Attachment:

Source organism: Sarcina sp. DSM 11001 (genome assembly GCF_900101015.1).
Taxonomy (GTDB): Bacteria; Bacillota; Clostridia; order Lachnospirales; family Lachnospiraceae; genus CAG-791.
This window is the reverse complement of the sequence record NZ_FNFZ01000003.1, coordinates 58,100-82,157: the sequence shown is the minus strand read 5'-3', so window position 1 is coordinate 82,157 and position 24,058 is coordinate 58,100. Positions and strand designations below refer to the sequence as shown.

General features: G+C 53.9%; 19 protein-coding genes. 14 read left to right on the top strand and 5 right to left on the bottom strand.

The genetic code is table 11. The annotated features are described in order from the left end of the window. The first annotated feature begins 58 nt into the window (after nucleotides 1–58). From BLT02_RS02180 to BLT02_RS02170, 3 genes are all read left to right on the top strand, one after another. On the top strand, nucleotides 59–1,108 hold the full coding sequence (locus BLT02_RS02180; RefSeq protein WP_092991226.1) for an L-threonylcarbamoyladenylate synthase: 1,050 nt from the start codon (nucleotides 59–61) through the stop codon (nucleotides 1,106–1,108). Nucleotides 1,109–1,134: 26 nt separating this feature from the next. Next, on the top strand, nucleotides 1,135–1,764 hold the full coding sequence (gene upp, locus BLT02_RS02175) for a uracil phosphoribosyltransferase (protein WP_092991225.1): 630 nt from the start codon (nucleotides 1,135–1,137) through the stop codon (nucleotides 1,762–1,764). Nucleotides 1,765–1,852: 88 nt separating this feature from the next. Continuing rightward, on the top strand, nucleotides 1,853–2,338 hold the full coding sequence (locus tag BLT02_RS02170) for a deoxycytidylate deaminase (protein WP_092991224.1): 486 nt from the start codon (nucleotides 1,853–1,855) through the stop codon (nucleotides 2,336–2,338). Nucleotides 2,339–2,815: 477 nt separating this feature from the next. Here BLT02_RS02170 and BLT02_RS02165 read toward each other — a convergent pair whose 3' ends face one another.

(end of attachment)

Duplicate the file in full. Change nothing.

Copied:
Source organism: Sarcina sp. DSM 11001 (genome assembly GCF_900101015.1).
Taxonomy (GTDB): Bacteria; Bacillota; Clostridia; order Lachnospirales; family Lachnospiraceae; genus CAG-791.
This window is the reverse complement of the sequence record NZ_FNFZ01000003.1, coordinates 58,100-82,157: the sequence shown is the minus strand read 5'-3', so window position 1 is coordinate 82,157 and position 24,058 is coordinate 58,100. Positions and strand designations below refer to the sequence as shown.

General features: G+C 53.9%; 19 protein-coding genes. 14 read left to right on the top strand and 5 right to left on the bottom strand.

The genetic code is table 11. The annotated features are described in order from the left end of the window. The first annotated feature begins 58 nt into the window (after nucleotides 1–58). From BLT02_RS02180 to BLT02_RS02170, 3 genes are all read left to right on the top strand, one after another. On the top strand, nucleotides 59–1,108 hold the full coding sequence (locus BLT02_RS02180; RefSeq protein WP_092991226.1) for an L-threonylcarbamoyladenylate synthase: 1,050 nt from the start codon (nucleotides 59–61) through the stop codon (nucleotides 1,106–1,108). Nucleotides 1,109–1,134: 26 nt separating this feature from the next. Next, on the top strand, nucleotides 1,135–1,764 hold the full coding sequence (gene upp, locus BLT02_RS02175) for a uracil phosphoribosyltransferase (protein WP_092991225.1): 630 nt from the start codon (nucleotides 1,135–1,137) through the stop codon (nucleotides 1,762–1,764). Nucleotides 1,765–1,852: 88 nt separating this feature from the next. Continuing rightward, on the top strand, nucleotides 1,853–2,338 hold the full coding sequence (locus tag BLT02_RS02170) for a deoxycytidylate deaminase (protein WP_092991224.1): 486 nt from the start codon (nucleotides 1,853–1,855) through the stop codon (nucleotides 2,336–2,338). Nucleotides 2,339–2,815: 477 nt separating this feature from the next. Here BLT02_RS02170 and BLT02_RS02165 read toward each other — a convergent pair whose 3' ends face one another.